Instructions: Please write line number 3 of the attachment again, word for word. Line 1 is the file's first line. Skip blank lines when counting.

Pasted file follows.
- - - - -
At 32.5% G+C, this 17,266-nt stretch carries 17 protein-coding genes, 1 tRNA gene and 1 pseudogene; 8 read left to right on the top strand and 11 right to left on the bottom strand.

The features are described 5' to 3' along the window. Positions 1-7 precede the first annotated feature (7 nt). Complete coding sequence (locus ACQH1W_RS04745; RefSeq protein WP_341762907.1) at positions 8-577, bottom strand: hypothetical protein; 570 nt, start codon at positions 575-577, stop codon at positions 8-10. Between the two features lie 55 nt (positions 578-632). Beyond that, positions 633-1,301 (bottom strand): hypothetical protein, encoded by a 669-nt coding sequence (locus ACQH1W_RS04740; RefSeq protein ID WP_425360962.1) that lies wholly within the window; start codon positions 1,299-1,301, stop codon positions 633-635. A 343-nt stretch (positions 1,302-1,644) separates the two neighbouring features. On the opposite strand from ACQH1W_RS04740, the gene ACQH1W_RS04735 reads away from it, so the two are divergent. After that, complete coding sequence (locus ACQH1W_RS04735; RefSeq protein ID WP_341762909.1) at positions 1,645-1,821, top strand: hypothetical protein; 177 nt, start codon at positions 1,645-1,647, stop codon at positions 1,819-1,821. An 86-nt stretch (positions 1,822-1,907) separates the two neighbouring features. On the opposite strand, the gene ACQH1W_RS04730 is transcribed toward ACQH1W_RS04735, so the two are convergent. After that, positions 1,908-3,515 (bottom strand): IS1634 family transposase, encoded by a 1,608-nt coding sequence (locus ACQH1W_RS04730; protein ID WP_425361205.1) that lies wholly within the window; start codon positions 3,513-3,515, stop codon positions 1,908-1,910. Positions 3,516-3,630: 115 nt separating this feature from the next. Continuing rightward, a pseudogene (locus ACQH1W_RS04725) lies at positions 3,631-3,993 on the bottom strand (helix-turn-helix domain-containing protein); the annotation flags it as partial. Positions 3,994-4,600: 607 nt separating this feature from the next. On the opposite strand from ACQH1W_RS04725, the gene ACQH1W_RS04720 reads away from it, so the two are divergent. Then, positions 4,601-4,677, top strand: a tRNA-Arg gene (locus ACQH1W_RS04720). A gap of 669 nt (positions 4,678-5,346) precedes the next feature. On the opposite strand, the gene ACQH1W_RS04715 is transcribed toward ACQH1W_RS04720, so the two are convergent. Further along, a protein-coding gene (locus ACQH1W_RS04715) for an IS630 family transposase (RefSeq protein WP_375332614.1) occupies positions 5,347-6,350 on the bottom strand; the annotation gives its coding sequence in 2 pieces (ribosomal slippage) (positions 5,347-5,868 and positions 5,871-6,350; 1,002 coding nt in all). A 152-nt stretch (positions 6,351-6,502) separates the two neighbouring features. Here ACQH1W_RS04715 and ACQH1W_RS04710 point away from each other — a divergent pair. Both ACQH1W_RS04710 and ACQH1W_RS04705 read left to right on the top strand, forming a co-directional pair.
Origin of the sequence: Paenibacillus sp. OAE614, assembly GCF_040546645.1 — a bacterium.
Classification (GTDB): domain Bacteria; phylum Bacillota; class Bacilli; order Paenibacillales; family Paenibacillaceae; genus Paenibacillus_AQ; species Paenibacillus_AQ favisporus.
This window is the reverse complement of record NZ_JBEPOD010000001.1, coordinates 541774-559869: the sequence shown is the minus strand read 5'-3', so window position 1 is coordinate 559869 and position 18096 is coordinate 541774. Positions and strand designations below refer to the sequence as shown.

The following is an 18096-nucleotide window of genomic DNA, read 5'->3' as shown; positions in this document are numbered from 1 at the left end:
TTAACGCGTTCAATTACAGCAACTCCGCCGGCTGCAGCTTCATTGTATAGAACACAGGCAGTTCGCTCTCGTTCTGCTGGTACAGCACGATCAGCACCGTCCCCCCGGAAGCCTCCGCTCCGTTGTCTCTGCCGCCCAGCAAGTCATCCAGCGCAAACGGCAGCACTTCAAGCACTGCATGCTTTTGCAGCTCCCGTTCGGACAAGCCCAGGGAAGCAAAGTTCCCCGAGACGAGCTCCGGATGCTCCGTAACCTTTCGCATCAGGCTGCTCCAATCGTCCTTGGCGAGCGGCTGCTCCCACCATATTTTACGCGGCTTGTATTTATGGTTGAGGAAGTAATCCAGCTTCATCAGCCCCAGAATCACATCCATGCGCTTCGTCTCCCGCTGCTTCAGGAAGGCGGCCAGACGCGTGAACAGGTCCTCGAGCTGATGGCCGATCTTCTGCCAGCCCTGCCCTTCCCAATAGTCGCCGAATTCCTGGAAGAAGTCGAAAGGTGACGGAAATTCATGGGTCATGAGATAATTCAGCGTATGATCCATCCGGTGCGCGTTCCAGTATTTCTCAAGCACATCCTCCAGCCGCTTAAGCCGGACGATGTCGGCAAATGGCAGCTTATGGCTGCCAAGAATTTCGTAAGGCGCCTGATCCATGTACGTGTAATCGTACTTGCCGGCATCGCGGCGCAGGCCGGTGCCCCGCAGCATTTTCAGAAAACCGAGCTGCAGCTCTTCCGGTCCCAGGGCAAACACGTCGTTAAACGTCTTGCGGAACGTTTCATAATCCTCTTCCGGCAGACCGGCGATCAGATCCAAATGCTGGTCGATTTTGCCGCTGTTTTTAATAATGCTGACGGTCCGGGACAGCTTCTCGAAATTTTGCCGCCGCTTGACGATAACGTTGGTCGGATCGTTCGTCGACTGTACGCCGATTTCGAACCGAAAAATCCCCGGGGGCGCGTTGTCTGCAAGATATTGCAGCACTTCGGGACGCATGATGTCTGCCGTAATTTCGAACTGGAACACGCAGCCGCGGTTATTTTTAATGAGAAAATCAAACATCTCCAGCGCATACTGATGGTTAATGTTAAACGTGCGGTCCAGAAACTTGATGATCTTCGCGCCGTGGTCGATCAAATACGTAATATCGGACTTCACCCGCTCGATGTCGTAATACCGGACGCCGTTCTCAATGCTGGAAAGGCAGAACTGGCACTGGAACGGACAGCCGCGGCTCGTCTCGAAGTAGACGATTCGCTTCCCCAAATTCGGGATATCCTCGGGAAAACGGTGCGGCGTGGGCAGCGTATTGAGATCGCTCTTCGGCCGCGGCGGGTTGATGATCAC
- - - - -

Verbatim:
Origin of the sequence: Paenibacillus sp. OAE614, assembly GCF_040546645.1 — a bacterium.